Ken Baker is a former college hockey goalie who began as a prospect in the U.S. Olympic development program. His career reached a plateau at Colgate University, and he never fulfilled his potential. Having left the game at 21 somewhat bitterly, without understanding a hidden, physical source of his malaise, he was diagnosed a few years later with a brain tumor than had, during his college years, affected his pituitary function, altered his body chemistry, and robbed him of strength and energy. He is treated and recovers. Later, he experiences a sudden, sharp desire at 29 -- literally, a dream -- to play competitive hockey again. Rediscovering the passion and talent of his youth, he sets a goal of playing pro hockey at the minor league level as a late-career rookie in the 2001-02 season.

Ken Baker is also a writer whose post-collegiate career includes a journalism degree and stints at People and US Weekly. His first-person book about his hockey comeback attempt, They Don't Play Hockey in Heaven, documents the mundane details of his physical and attitudinal progress over two years as he rediscovers his love for the game and what it takes to compete at the professional level. He ultimately gains a benchwarmer's slot on the Bakersfield Condors, a minor league team. Will he finally get playing time in a pro game and validate his dream?

I wanted to like this book. I did like it, to a point. I'm a hockey fan and former rec league player; I can relate to Baker's depictions of the sights, sounds, and smells -- "Pee-yew!" says his fiancee, of his old goalie equipment -- of the rink-rat life. His tales of the camaraderie, competition, brutality, violence, and stomach-turning injuries in minor league hockey result in a worthy, textual companion to the classic hockey farce on film, Slapshot. There's a full airing of Baker's thoughts along the way as he pursues his dream.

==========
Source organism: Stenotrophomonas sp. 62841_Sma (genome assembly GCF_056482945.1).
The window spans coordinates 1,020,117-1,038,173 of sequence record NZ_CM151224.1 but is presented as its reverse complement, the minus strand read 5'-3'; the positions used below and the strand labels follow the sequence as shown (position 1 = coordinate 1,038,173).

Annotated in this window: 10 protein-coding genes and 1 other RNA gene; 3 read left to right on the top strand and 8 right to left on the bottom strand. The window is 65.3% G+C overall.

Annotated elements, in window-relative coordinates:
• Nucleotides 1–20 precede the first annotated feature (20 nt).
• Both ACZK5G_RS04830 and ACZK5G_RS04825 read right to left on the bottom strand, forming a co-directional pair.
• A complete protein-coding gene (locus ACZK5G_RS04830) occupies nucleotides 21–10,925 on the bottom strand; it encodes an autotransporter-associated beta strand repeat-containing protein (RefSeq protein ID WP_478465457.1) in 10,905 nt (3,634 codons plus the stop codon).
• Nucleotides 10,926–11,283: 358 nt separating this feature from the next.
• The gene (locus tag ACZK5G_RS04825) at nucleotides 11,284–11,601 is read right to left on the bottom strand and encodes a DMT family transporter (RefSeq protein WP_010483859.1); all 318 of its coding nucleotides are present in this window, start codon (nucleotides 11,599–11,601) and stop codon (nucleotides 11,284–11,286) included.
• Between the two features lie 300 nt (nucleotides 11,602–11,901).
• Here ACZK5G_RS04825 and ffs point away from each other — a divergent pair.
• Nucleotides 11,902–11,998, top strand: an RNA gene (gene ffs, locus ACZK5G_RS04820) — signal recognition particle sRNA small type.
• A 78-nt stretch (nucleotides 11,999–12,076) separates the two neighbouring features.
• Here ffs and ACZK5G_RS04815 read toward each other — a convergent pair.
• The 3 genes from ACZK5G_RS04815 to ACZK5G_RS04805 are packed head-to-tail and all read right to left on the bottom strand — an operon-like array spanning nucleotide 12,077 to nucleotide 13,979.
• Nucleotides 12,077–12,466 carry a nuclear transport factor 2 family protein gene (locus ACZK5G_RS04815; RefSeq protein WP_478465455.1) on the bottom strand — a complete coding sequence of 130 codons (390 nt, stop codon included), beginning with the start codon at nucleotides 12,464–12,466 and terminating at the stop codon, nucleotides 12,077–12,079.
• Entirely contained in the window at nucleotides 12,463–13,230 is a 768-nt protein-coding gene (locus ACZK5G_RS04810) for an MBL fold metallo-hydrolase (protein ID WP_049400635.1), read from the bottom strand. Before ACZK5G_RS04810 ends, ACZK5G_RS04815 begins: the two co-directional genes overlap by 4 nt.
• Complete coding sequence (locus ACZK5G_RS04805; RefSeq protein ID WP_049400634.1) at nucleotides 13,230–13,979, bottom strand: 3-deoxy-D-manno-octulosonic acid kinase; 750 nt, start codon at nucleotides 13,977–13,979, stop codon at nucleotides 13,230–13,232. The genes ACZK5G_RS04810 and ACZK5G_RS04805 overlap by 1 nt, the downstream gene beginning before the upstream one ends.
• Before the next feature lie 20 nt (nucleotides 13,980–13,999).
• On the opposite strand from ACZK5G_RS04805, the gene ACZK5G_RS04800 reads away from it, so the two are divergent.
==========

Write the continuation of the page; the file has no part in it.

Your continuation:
It's just that there's nothing new here. The against-all-odds, aging-rookie scenario has been explored in sports movies from The Rookie to The Natural. Roger Kahn's Good Enough to Dream and the movie Bull Durham present the hardscrabble, bus-riding life in the minor leagues. Jim Bouton's Ball Four is still the standard-setter for a candid look at rude, crude clubhouse life. Canadian-American hockey culture is depicted seriously in Ken Dryden's Home Game, and comedically in the aforementioned Slapshot. George Plimpton's Open Net presents in even starker relief the enormous talent gap between pro hockey players and the average wannabe in the stands.

What's unique to the book, then? The dramatic element of Baker's athletic training starting from ground zero, in light of his recent medical recovery; the encouragement and temporary separation from his spouse in pursuit of his hockey dream; the combination of goaltender's cockiness and writer's vanity that allows him to begin an action sequence with the words "I expertly"; the colorful descriptions of the suitably archetypal characters and internal rivalries on his Bakersfield team; and 200 pages of "Will Kells put me in the game tonight?" When he finally gets in a game -- oh gosh, I spoiled it for you! -- there really aren't any surprises left.